Resident Mui Ne writer Adam Bray takes AsiaLIFE beyond the tourist basics and offers a view of ancient and modern Mui Ne in threes. Mui Ne is well known for its kilometres of white-sandy beach and flocks of enormous, brightly-colored kites overhead. Mui Ne is of course the top spot for kiteboarding and windsurfing in the country.
All of these things you can read about in any guidebook. It’s all the other stuff that made me fall in love with the area.
Mui Ne is not a town at all, but merely the name (or rather the nickname branded by the tourism industry) of the beach resort district that belongs to a much larger municipality: Phan Thiet City.
The city’s rich culture and history has been largely unexploited by tourism officials, which is surprising because this riparian port city was not only important to French colonials, who left fine specimens of architecture along the Ca Ty River, but also appears to have been an inhabited city within the Champa Empire for more than one thousand years.
Phan Thiet therefore owes much of its complex culture and vast sense of history to a Hinduized, matriarchal civilisation that rivaled the Kingdom of Angkor in Cambodia. Had a few wars turned out differently, the Champa Empire, which controlled all of Central Vietnam, might have become Indochina’s fourth country.
Guidebooks tend to recount the mass exodus of the royal Cham court to Cambodia and the eventual dissolution of the kingdom by 1832. Unfortunately they usually fail to mention that despite hard times, the Cham who remain in their modern homeland of Binh Thuan and Ninh Thuan provinces still have a thriving culture today.
The most obvious examples of Cham culture are their many temple towers and ruins. The best-preserved towers, though built in the eighth and ninth centuries, remain active religious sites—at least on festival days.
Thap Po Shanu is the only well-known tower trio in the province, perched on a hilltop above Phan Thiet. There are several other ruins near Phan Thiet, though in more remote areas. Thap Po Dam, another set of three towers, is a well-preserved temple, reachable as a day trip on the way to Ca Na Beach or Lien Huong.
Other ruins exist sprinkled across the province and are ready to be discovered by anyone with a sense of adventure and some time on their hands. A friend and I have discovered three undocumented tomb and temple sites on our own already.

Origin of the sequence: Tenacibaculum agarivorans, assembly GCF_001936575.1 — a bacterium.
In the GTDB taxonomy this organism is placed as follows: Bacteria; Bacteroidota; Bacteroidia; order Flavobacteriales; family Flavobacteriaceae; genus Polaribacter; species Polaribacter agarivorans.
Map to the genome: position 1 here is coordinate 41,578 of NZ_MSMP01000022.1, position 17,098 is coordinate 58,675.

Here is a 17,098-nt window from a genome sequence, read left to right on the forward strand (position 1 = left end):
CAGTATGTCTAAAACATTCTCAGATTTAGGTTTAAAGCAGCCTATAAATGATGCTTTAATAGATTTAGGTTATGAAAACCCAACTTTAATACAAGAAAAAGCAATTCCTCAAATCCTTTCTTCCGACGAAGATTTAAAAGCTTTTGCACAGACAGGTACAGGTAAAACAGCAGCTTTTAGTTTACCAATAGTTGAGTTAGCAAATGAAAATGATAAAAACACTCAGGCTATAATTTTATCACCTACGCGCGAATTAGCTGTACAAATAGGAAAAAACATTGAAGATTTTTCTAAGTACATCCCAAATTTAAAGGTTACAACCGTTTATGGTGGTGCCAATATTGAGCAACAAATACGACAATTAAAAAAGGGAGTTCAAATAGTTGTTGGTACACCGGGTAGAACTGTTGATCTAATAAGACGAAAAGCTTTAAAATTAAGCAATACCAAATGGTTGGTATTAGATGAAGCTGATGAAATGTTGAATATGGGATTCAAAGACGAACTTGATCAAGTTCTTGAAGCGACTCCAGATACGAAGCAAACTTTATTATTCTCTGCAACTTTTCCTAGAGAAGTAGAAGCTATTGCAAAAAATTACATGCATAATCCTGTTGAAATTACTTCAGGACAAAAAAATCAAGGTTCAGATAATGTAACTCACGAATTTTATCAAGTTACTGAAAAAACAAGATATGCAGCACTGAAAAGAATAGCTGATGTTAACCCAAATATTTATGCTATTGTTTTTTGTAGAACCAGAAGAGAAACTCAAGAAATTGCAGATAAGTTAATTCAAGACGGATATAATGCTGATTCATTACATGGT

Oars, clubs and wooden spoons
While Cham culture and ancient architecture can be fascinating, thankfully there are a few new leisure activities now available in Mui Ne as well. Our first cooking class, run by Liz Kaiser (she and her partner also own two kiteboarding centers: C2Sky and Fly), is held right on the beach at Sunshine Beach Resort.
The fun and informative class begins with the customary trip to Rang Market and then teaches local specialties like banh xeo (crepes with beef or seafood), goi hai san (seafood salad) and banh uot (spring rolls made with fresh, hot rice-paper-noodles). Binh Thuan’s cuisine has been a relatively unexplored subject until now.
It is different from other regions because of its sweetness and heavy reliance on seafood and pickled meats and vegetables. Much of the local cuisine can also be traced back to the Cham.
The idea of a few rounds of formal golf at Sea Links or Ocean Dunes may be intimidating to folks who haven’t played the game before. Thankfully Mui Ne now has the miniature version for amateurs at The Forester Spa and Mini Golf.
The nine holes are set in terraces made to look like rice paddies, meandering around a fish pond, palm trees and renovated highlands stilt-homes.
After conquering the East Sea, the guys at Surfpoint Kiteboarding Center—Adam Borys, Peter Kiss and Lai Phong—now also offer kayaking at Song Quao Lake. The new reservoir is perched in the mountain foothills on the way to Dalat, near minority villages of Cham, K’ho, Rai, Nop, Chu Ru and Raglai.
Gastronomy, gluttony and taxonomy
Mui Ne has a fair share of good foreign restaurants, namely Shree Ganesh (North Indian), The Forest (Vietnamese), Snow (Russian and Japanese Fusion) Sailing Club’s Sandals Restaurant (International), Chasseur Blanc (French steakhouse) and our competing Italian restaurants: Luna d’Antonio and Good Morning Vietnam.
It’s the local food, howver, that gets me excited. As a coastal city, Phan Thiet is famous for its nuoc mam (fish sauce) and seafood. A seafood dinner at a tourist restaurant can be the biggest expenditure of your holiday though. For dirt-cheap and quite frankly, much more tasty seafood, head to the beachside strip of food stands just east of Joe’s Art Café.
Platters of grilled clams and scallops are as little as VND20,000, while a bowl of steaming rice soup with scallops is just a pittance at VND10,000. The most popular stand—a long-time local favourite—is a few doors past Pogo Bar, beside the little bridge.
The dunes of Mui Ne are a harsh environment for farming, but one animal in particular thrives. Though smelly and obnoxious in life, Mui Ne’s billy goats are delicious when marinated and grilled or simmered with fresh herbs and sweet potatoes in hot pot. Mui Ne’s goat meat (thit de) alley is a collection of canteens further down the main strip, just after Rang Market, and interspersed with a few dog meat (cay to or thit cho) restaurants.
Back in Phan Thiet, Tuyen Quang is the city’s renowned food street,where most of the local specialties can be found, including banh xeo; xoi vit (duck with sticky rice and ginger sauce); mi hoanh thanh (Chinese wanton soup with egg noodles); and my personal favourite, bun bo xao at “Loan’s.”
Though this gastronomic delight is called bun bo xao, or beef with stir-fried vermicelli noodles, the featured flesh is not beef at all, but pork marinated in a mix of garlic, ginger, chili and lemon. Nhu Loan has refined the dish into a spicy, sweet and sour symphony garnished with fresh chili sate and laden with morsels of nem chua (pork pickled in banana leaves).